Updated: Jul 9, 2020
“Do not judge others, and you will not be judged.”– Matthew 7:1
How do you feel when you know you’re being judged? How do you react when you walk into a room and feel stares of others, sizing you up for how you look or what you’re doing?
Usually, I get out of there as soon as possible, all the while passing a little judgement on them for being so snooty. But once in a while, someone’s stares cause me to look at what I’m wearing or what I’m doing and realize how crazy I must seem to them.
Like the time, a few summer’s ago, when I stopped at the gas station on my way home from getting duplicate keys made at the hardware store. Now, you should know that my family treats the gas station like a NASCAR pit stop. As soon as I put it in park and shut off the engine, the kids and I rifle through the car, collect all the trash, then throw it into the trashcan near the pump. My teenage daughter had been driving the car lately, so that day was quite a haul.
When we got home, I realized that the duplicate keys were missing. I immediately thought about the gas station. Since the keys were in a small paper bag, I bet we threw them out thinking they were trash. I quickly jumped back in the car and retraced our steps.
Standing casually next to the gas station trashcan, I peered inside. Thankfully it hadn’t been emptied. I could still see our snack wrappers on top. I looked around. Since everyone seemed busy filling up their cars, I decided to go for it. I stuck my hand in and quickly sorted through the trash on top. No luck. I’d have to dig deeper.
Since my arms were too short to reach the bottom of the canister, I pulled off its plastic covering and heaved the trash bag out onto the ground. Throwing stealth to the wind, and gagging a little at the foul smell, I squatted down, ripped open the trash bag, and started sorting through soda cans, chewed bubble gum, half-filled coffee cups, and I don’t even want to know what that slimy thing was.
As hard as I tried, I couldn’t find the lost keys. As I stood up to put the trash bag back into its container, I felt the glare of eyes upon me. I looked over at a couple sitting in a big Ford truck on the other side of the pump…staring at me. Their windows were up, but I knew they were talking about me.
When our eyes met, I knew I had to explain myself. So I walked over to the driver’s side and motioned for the man to roll down his window. He looked a little embarrassed himself. Before the window was half way down he blurted out, “We were talking about how we might help you.”
I burst out laughing and replied, “I know what it must look like, but it’s not what you’re thinking.” I explained the mystery of the missing keys and we all three laughed together. They were relieved I wasn’t destitute and dumpster diving, and I was thankful for the laughter that replaced judgment and stress.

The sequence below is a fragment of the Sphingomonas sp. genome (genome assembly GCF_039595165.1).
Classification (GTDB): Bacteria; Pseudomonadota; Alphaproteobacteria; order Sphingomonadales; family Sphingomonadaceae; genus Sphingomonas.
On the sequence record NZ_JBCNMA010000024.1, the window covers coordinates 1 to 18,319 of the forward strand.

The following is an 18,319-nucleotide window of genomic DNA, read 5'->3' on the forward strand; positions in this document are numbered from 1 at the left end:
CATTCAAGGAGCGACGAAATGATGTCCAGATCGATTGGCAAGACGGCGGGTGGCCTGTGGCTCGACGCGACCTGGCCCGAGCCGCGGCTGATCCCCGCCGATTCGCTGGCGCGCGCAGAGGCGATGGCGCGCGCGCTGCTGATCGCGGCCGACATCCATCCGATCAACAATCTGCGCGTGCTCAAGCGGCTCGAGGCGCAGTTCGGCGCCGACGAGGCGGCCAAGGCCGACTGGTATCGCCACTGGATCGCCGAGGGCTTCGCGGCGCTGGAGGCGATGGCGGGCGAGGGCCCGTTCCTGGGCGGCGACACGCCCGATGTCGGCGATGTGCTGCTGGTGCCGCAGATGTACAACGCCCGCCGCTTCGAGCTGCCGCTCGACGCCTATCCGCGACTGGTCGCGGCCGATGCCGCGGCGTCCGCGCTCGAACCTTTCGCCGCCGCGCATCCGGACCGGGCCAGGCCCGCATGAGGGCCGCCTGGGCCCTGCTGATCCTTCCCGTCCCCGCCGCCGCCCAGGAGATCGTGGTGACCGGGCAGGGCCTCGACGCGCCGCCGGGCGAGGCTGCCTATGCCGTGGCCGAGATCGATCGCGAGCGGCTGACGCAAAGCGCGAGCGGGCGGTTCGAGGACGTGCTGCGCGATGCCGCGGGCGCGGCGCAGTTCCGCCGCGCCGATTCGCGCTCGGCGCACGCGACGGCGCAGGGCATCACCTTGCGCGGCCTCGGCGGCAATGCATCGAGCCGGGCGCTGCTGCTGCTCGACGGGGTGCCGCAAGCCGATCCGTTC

Driving away from the gas station, I was reminded of how quick I am to judge others. I judge the mother on her phone at the playground. Shouldn’t she be playing with her toddler? I judge the homeless man holding up a sign outside of McDonald’s. I bet he could get a job there.
What if instead of being quick to judge, we step into other people’s shoes and try to see things from their perspective? We might be surprised to learn that the mother at the playground just received divorce papers from her husband. She was talking to her mother about the devastation. Or the homeless man… He was just released from prison and every one of his job applications had been rejected.
When Jesus walked this earth, He made a point of teaching people around Him not to judge others (Matthew 7:1). Since He was fully man, He certainly knew we’d be prone to judge. Since He was fully God, He knew we’d need reminders why judgement hurts, tears down, and divides us.
So who have you judged lately? Could their circumstances be different than what you see? What if you pause and instead of jumping to conclusions, you step into their shoes?
When we choose compassion and kindness over criticism and judgement, we might be surprised what we discover, like the missing keys that had been in my purse the whole time.
3 O’Clock Circle - Two or more together sharing real life and relevant faith.
Read this week’s blog or listen to our podcast. Then discuss these 3 questions in your circle.
When have you felt judged? What other emotions seem to quickly follow judgement?
In what circumstances are you most likely to judge others? Would a conversation be possible or helpful?
Why do you think Jesus taught those around Him not to judge? What might He know that we often forget?
If you have any questions about our 3 O’Clock Circles, please let me know. You can email me at firstname.lastname@example.org.
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